The House version did not reflect what I wanted. Waxman was chair of the Energy and Commerce Committee, he was being turf conscious. He was concerned because the consumer bureau was being given more power than FTC, which was under his jurisdiction. He was worried that the CFPB would somehow overpower the FTC. I wanted to give them that power. Waxman wanted a five-member commission. I got a compromise of a single director to start, and then the commission. The Senate went with a single director. When we went to conference committee, I sort of gave in without a fight. So the Senate language is more relevant. I didn’t have the votes in the House for a single director. I did have them in the conference committee. The Senate language was a reflection of what Senator Dodd and I preferred.

The succession provision was part of Congress’s intent to keep the agency independent of the president, Frank said. “We gave the director unusual independence from the president, including a five-year term. This [provision] makes that effectual,” Frank said. “Our intention was to give a full five years of independence. This was part of it.”

The president still has the ability to appoint a successor, said Frank, but only one who would not destroy the agency, as such a nominee would not get through the Senate. “The way it works, the acting director stays in until a confirmed successor appointed. I don’t think the Senate would confirm someone like Mulvaney, who would destroy the agency. Remember, Senator Collins is in there and she voted for it. Republicans would like to get rid of the agency legislatively, but they don’t have the votes,” he said.

Former Rep. Brad Miller, D-N.C., the lead champion of the CFPB provision in the House, also said it was the intent of the bill’s authors to keep the acting director independent of the president. “We were very much about the task of trying to create an independent agency that would not be captured by its opponents,” he said. “The statute’s pretty clear. What happens if there’s a vacancy in the director’s spot, the deputy director steps up and serves until the Senate confirms a replacement.”

Democrats, in the past, have respected the process for other agencies that have similar succession plans, including the Federal Housing Finance Agency. “We did the same thing with the FHFA. There was a desire to get rid of [then-FHFA Acting Director Edward] DeMarco,” Miller recalled in an interview with The Intercept. “We couldn’t find a way around it because the statute was really clear. It said if there was a vacancy, the statute requires Senate confirmation. The president just can’t appoint someone to serve. It’s the same thing here, there’s a clear statutory succession.”

Laurence Tribe, a renowned constitutional scholar at Harvard Law School, agreed that the statute is clear.
The OLC, in the memo filed [over the weekend], to its credit, admits that the references to unavailability and absence encompass vacancy. They’re not trying to argue that the statute doesn’t cover this. They’re trying to have it both ways. They’re arguing that the president retains an option under the Federal Vacancies Reform Act to override subsequent legislation. They’re trying to have half a loaf and make it a whole loaf. It’s an interesting position but it collapses on itself. It’s completely incoherent. Laws are not typically written that way.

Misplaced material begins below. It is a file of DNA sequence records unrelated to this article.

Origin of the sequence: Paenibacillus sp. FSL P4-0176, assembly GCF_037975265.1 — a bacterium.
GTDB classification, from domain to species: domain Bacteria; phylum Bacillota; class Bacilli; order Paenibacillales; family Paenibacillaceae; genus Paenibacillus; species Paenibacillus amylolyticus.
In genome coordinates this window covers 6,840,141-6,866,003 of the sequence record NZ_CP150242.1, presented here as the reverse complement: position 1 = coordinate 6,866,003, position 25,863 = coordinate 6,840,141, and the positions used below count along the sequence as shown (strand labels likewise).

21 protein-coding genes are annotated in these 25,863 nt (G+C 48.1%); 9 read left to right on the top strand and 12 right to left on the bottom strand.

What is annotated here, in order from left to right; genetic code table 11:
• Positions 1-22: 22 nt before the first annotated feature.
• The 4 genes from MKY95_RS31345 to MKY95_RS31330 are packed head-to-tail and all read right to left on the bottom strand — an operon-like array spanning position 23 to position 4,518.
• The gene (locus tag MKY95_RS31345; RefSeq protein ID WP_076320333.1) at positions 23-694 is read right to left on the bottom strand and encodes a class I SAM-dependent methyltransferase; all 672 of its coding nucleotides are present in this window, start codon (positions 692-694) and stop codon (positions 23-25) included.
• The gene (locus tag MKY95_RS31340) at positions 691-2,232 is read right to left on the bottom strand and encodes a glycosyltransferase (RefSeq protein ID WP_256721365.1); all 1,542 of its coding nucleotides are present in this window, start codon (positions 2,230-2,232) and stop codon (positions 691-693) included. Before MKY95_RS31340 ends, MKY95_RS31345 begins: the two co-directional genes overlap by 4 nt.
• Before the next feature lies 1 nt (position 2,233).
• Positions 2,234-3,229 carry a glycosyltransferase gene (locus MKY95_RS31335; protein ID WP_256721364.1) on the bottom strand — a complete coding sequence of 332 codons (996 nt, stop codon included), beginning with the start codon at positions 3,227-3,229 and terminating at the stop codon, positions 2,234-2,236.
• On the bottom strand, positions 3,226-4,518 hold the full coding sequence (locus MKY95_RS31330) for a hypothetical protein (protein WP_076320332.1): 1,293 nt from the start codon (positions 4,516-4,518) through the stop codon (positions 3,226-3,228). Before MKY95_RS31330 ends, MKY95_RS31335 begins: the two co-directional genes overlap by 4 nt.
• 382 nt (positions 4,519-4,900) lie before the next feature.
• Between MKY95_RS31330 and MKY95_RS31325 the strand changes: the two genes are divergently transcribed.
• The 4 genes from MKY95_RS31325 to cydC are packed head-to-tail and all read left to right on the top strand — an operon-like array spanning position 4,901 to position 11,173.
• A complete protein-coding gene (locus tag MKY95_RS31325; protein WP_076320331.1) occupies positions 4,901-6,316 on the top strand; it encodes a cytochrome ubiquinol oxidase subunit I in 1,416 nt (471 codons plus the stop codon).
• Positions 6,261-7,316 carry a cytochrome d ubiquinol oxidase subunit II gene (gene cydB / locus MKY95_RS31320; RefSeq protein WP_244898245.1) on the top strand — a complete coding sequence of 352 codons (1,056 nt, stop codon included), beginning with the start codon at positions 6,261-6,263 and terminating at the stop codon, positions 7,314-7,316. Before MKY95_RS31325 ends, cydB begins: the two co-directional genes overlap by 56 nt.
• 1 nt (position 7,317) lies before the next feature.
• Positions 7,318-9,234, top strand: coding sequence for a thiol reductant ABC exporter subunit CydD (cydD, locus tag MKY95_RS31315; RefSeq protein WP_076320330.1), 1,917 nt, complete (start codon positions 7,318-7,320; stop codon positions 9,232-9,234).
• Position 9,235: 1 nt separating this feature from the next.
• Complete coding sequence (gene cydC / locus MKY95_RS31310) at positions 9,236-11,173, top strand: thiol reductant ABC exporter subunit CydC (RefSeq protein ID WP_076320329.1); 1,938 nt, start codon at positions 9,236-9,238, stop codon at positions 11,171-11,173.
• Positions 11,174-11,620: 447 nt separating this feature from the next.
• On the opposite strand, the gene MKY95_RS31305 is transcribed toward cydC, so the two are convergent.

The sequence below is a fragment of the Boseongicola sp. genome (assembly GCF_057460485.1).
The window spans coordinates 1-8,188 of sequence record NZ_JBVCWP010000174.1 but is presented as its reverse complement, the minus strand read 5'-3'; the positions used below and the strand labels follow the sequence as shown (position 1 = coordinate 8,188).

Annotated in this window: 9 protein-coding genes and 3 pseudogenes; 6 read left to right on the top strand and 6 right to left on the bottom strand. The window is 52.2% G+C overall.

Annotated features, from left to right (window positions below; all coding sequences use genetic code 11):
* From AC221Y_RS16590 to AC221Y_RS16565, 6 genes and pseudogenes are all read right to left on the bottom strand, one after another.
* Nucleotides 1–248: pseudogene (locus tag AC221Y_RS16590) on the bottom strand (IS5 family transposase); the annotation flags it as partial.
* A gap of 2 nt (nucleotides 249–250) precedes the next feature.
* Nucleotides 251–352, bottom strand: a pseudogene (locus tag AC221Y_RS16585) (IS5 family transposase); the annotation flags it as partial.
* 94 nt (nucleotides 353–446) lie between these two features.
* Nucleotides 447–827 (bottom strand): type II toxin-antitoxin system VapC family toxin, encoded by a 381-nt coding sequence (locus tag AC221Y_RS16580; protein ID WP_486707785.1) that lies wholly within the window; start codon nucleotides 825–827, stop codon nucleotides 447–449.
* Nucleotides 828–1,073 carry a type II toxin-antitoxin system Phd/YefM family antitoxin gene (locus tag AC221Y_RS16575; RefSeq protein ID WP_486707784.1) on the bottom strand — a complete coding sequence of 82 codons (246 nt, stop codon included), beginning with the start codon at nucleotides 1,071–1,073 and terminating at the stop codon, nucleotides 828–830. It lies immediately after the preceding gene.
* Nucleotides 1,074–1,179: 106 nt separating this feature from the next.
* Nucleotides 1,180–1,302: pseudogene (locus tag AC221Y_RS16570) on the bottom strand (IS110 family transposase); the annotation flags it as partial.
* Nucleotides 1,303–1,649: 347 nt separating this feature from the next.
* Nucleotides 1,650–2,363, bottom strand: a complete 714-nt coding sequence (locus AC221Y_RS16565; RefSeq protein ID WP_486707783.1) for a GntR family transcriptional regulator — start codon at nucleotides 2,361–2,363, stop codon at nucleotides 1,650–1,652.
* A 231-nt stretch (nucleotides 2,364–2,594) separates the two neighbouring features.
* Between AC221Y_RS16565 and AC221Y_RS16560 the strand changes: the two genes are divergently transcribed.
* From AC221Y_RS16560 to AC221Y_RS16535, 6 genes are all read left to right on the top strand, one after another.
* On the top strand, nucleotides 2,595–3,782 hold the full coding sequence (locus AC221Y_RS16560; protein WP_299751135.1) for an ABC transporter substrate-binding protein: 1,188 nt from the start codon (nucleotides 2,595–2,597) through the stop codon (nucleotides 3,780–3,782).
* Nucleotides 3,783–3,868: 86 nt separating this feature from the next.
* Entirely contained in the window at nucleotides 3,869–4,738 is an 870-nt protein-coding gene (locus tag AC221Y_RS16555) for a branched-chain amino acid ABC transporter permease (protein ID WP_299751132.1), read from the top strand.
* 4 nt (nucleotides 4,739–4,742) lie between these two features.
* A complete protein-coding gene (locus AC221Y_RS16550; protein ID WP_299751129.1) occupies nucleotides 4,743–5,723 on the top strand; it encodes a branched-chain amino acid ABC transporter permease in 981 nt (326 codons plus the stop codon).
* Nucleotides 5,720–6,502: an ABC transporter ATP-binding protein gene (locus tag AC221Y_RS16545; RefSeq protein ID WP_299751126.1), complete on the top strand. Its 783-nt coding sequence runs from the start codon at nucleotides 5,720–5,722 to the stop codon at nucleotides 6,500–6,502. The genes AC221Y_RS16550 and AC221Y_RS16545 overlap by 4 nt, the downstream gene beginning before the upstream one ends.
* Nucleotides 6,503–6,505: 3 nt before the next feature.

Senate Minority Leader Chuck Schumer, D-N.Y., pushed back against the Mulvaney pick. “The process for succession laid out in Dodd Frank is clear: Leandra English, not Mick Mulvaney, is the acting director of the CFPB. By attempting to install Mr. Mulvaney as director, the Trump administration is ignoring the established, proper, legal order of succession that we purposefully put in place, in order to put a fox in charge of a hen house,” he said in a statement.

The Justice Department did not respond to a request for comment about Engel and whether he should have recused himself from matters involving the CFPB.

For Miller, the fight over the CFPB bleeds into a broader effort by the business community to shore regulatory agencies of their independence. “It is a bigger fight. It’s sort of been gathering. The right wing has been trying to chip away at independence for a long time. This is one part of that battle. Do I think Trump is deeply studious about specific vacancy issues? No. People he staffed his administration with reflexively supports whatever the Business Roundtable wants. They want easily captured agencies,” he said. “The stuff CFPB does is wildly popular with the American people. The idea that Americans are chafing at their lack of freedom to get predatory financial products is laughable.”

Update: Nov. 27, 11:09 a.m. 
This story was updated to include interviews with Barney Frank, Brad Miller, and Lawrence Tribe, and a statement from Sen. Chuck Schumer.

Top photo: Former Consumer Financial Protection Bureau Director Richard Cordray testifies during a hearing before the TARP, Financial Services and Bailouts of Public and Private Programs Subcommittee of the House Oversight and Government Reform Committee on Jan. 24, 2012 on Capitol Hill in Washington, D.C. The hearing was to focus on the Consumer Financial Protection Bureau.